It's important for companies operating services across Europe to be able to follow harmonised data protection guidance, and we're grateful to the Article 29 Working Party for their advice and collaboration on Street View. It is this coordinated approach that will best enable the expansion of consumer-facing services and innovative technology across the region. Street View has proven to be extremely popular in the countries in which it has launched and with these additional privacy safeguards we plan to bring it to even more countries in the European Union, allowing people to explore their home towns, tourist attractions or cities on the other side of the world. We are already receiving many requests to come drive new areas so that imagery can be used to showcase a town, promote tourism and improve travel planning and we are of course always happy to consider these. Read about our latest addition to Street View - tourists and Mickey Mouse fans can now virtually explore the Disneyland parks in Paris.

Searching for clues on Iran's presidential election

Iranians head to the polls tomorrow to vote in their 10th post-revolution presidential election, and some observers are studying online behavior for clues on how to predict a contest that looks too close to call.

In an article in Foreign Policy, Scott Hartley asks, "Who's winning Iran's Google war?" With more than one third of Iranians now online, search data offers unique insight into what voters might be thinking. Armed with English and Farsi results from Google Insights for Search, Hartley infers that challenger Mir-Hossein Mousavi's appeal is highest among urban elites in Tehran and Shiraz, while incumbent Mahmoud Ahmadinejad dominates the less-cosmopolitan cities of Qom, Karaj, and Mashhad. Hartley also points to a fascinating map of the Persian blogosphere developed by Harvard's Berkman Center for Internet & Society, which outlines the diversity of political viewpoints across 400,000 blogs.

How will it ultimately play out? We'll have to wait and see. But as Internet penetration increases around the world, search data and other online behavior may continue to emerge as key research tools in future elections.

Measuring the impact of the Internet on the economy

With news of bankruptcies and bailouts dominating the headlines recently, it's easy to lose sight of one of the bright spots in our economy: the Internet. In an incredibly short amount of time the Internet has emerged as a key driver of economic growth, creating millions of American jobs that generate hundreds of billions of dollars in economic activity.

This afternoon a new study commissioned by the Interactive Advertising Bureau put some real numbers on this very point. According to Harvard Business School professors John Deighton and John Quelch, the Internet is responsible for 3.1 million American jobs and $300 billion in economic activity spread throughout the United States. As Professors Deighton and Quelch put it, the web "has created unprecedented opportunities for growth among small businesses and individual entrepreneurs."

As the report makes clear, it's difficult to overstate the social and economic benefits of the Internet on the United States. Unlike any other platform in history, it has empowered entrepreneurs to start new businesses and connect with customers around the world, and has provided users with access to unprecedented amounts of information.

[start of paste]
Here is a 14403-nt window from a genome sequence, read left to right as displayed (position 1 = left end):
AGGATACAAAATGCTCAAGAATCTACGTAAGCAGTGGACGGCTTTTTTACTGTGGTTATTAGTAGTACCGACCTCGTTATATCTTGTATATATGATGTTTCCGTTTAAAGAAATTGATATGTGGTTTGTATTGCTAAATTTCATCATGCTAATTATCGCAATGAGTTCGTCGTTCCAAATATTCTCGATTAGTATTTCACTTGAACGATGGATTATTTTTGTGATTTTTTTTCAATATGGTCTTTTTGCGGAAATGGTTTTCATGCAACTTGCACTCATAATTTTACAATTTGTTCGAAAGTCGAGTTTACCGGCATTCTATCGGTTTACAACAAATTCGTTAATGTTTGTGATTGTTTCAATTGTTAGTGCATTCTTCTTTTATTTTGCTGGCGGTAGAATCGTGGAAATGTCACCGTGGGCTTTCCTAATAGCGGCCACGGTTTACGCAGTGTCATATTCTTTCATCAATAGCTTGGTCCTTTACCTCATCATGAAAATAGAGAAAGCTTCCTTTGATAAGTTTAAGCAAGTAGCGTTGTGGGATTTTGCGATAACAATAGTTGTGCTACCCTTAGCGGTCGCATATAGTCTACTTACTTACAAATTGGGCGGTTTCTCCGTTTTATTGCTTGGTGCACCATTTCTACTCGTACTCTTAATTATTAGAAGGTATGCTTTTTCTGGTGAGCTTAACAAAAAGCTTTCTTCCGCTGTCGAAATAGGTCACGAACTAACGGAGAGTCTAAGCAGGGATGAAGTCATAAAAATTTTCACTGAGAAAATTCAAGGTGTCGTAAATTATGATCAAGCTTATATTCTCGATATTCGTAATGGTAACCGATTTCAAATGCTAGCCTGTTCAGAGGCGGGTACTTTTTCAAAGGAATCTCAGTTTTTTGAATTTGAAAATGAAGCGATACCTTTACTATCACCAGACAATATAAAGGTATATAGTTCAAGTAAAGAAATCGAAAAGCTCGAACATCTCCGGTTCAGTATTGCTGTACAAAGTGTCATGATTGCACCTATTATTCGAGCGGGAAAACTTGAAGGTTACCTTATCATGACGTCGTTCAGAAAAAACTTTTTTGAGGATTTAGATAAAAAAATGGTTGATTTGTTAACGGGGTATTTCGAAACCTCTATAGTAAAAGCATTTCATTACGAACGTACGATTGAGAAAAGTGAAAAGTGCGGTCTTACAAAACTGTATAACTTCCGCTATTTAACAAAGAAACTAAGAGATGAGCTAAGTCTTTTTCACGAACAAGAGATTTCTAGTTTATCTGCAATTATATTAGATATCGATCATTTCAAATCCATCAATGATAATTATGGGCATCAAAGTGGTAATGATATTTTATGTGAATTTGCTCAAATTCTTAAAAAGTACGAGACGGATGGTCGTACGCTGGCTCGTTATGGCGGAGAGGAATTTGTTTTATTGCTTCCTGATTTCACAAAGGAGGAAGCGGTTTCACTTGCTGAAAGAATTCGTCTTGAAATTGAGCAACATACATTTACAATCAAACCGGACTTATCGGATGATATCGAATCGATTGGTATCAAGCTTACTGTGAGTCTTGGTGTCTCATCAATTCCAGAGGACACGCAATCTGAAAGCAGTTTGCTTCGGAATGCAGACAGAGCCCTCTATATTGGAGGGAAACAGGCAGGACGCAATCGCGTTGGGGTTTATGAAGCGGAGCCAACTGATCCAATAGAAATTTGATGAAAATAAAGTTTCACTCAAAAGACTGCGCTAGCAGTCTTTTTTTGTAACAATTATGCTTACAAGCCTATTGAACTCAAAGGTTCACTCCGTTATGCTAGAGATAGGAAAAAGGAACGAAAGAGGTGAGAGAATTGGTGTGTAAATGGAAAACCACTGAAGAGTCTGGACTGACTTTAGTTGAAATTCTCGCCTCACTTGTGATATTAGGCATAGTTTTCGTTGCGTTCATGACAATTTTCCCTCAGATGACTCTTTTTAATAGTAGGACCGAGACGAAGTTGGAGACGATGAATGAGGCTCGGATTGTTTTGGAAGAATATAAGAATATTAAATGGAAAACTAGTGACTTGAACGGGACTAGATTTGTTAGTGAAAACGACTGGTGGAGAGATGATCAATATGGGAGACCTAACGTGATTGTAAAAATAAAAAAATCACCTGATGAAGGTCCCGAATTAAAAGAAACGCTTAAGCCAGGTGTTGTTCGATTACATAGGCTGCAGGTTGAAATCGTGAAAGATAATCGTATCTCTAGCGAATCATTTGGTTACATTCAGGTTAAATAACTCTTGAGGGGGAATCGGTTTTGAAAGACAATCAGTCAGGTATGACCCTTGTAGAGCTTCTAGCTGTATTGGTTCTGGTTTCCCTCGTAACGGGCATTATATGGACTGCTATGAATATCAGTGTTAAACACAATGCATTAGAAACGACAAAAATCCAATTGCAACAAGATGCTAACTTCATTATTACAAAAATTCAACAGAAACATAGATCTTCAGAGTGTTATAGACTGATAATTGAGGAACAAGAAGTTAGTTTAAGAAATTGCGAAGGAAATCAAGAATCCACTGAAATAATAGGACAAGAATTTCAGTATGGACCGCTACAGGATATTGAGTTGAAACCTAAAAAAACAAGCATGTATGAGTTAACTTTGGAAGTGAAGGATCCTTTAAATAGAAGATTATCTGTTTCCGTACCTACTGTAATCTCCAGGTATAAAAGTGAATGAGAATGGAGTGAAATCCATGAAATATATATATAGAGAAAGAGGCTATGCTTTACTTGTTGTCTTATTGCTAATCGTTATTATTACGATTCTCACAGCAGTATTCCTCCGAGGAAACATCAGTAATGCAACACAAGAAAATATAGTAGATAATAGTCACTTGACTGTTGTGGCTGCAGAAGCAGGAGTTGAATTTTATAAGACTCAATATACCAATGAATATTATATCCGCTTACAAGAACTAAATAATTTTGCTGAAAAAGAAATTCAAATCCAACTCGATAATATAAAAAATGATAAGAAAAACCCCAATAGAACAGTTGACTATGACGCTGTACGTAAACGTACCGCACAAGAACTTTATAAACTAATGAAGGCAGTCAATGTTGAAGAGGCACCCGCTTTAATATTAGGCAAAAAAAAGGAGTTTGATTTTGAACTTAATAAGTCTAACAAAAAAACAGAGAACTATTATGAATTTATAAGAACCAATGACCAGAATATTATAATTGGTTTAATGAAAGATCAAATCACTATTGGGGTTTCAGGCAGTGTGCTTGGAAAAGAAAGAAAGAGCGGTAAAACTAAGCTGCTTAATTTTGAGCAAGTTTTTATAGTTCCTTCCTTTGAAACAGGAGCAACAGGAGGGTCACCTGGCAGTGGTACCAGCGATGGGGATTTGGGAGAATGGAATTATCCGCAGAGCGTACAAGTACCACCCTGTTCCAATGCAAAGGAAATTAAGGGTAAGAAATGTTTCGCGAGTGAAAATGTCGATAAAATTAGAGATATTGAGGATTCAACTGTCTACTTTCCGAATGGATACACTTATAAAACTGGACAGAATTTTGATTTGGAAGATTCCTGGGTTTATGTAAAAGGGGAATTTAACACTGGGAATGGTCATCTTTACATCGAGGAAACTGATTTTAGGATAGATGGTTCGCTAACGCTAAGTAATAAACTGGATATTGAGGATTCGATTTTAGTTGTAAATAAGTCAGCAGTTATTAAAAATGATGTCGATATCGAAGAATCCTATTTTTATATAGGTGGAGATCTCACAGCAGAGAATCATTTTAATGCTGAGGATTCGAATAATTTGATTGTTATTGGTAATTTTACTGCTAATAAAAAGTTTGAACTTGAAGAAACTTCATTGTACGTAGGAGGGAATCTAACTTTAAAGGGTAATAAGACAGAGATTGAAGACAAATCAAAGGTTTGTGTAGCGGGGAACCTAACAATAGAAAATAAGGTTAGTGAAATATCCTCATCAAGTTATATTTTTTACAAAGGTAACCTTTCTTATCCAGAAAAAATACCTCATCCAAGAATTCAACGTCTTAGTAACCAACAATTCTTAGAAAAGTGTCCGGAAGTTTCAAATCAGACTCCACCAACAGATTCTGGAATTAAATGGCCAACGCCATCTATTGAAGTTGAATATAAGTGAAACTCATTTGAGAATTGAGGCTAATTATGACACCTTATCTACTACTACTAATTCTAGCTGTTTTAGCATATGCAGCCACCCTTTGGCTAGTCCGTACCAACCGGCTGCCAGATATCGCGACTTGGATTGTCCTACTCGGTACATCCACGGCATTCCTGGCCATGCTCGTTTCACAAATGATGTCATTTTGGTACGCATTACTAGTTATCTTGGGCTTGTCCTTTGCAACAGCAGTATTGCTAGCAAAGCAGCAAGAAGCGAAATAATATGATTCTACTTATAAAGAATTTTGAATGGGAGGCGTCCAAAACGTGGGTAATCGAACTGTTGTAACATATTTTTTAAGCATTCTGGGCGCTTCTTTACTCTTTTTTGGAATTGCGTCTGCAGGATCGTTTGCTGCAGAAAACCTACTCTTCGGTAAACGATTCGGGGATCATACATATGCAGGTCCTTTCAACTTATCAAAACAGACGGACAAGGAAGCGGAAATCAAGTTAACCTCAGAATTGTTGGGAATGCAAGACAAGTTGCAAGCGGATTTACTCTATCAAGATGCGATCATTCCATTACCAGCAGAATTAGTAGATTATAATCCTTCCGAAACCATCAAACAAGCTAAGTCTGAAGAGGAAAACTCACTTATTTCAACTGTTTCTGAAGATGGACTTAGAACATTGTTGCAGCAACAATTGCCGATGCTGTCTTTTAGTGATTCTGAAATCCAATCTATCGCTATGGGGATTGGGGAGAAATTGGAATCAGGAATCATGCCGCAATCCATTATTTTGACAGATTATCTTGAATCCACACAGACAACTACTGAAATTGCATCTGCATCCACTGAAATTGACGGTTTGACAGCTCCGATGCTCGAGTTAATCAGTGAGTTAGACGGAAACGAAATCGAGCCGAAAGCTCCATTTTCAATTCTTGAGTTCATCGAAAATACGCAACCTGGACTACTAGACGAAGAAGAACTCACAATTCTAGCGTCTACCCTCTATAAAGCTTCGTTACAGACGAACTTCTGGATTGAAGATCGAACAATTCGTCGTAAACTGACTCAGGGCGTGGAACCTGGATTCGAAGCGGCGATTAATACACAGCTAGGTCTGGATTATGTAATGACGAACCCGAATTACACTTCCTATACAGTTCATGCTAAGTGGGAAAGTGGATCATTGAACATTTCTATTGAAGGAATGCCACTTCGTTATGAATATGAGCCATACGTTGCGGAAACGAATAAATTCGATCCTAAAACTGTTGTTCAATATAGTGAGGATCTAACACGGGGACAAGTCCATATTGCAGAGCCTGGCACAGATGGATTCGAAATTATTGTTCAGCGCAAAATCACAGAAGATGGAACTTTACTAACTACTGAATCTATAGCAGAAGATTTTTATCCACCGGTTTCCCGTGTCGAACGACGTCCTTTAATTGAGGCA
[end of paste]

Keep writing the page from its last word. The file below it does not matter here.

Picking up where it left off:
We think it's important for policymakers to understand the social and economic benefits of the Internet. That's why I was happy to see IAB also announce this afternoon the launch of the Long Tail Alliance, a group of small independent online businesses working to educate policymakers about the benefits of online advertising and to advocate against burdensome restrictions that would damage the Internet economy. In conjunction with the release of the new study, a group of Long Tail Alliance members representing 25 Congressional districts and 13 states took a maiden voyage to Washington to tell Congress their story. Check out some of what they have to say at "I Am the Long Tail."

As the Internet economy continues to grow, we hope Members of Congress turn to groups like the Long Tail Alliance, the Google Small Business Network, and others to better understand the tremendous economic and social benefits of the web and its impact on small businesses and entrepreneurs across the country.

U-M expresses support for the Google Book Search settlement

As I mentioned last week, the University of Michigan recently announced an expansion of its partnership with Google, making millions of books from its library collection accessible to readers, researchers, and book lovers across the United States.

This weekend Paul Courant, Dean of Libraries at the University of Michigan, penned an op-ed in the Ann Arbor News explaining that the approval of the Google Book Search settlement agreement will result in "ubiquitous online access to a collection unparalleled in size and scope, preservation of the scholarly and cultural record embodied in the collections of great research libraries, new lines of research, and greatly expanded access to the world's printed work for persons with print disabilities." Check it out when you have a chance.

Google submits initial comments supporting a National Broadband Plan

Open, ubiquitous broadband connectivity holds the promise to catapult America to the next level of competitiveness, productivity, education, health, and security -- but how do we get there from here?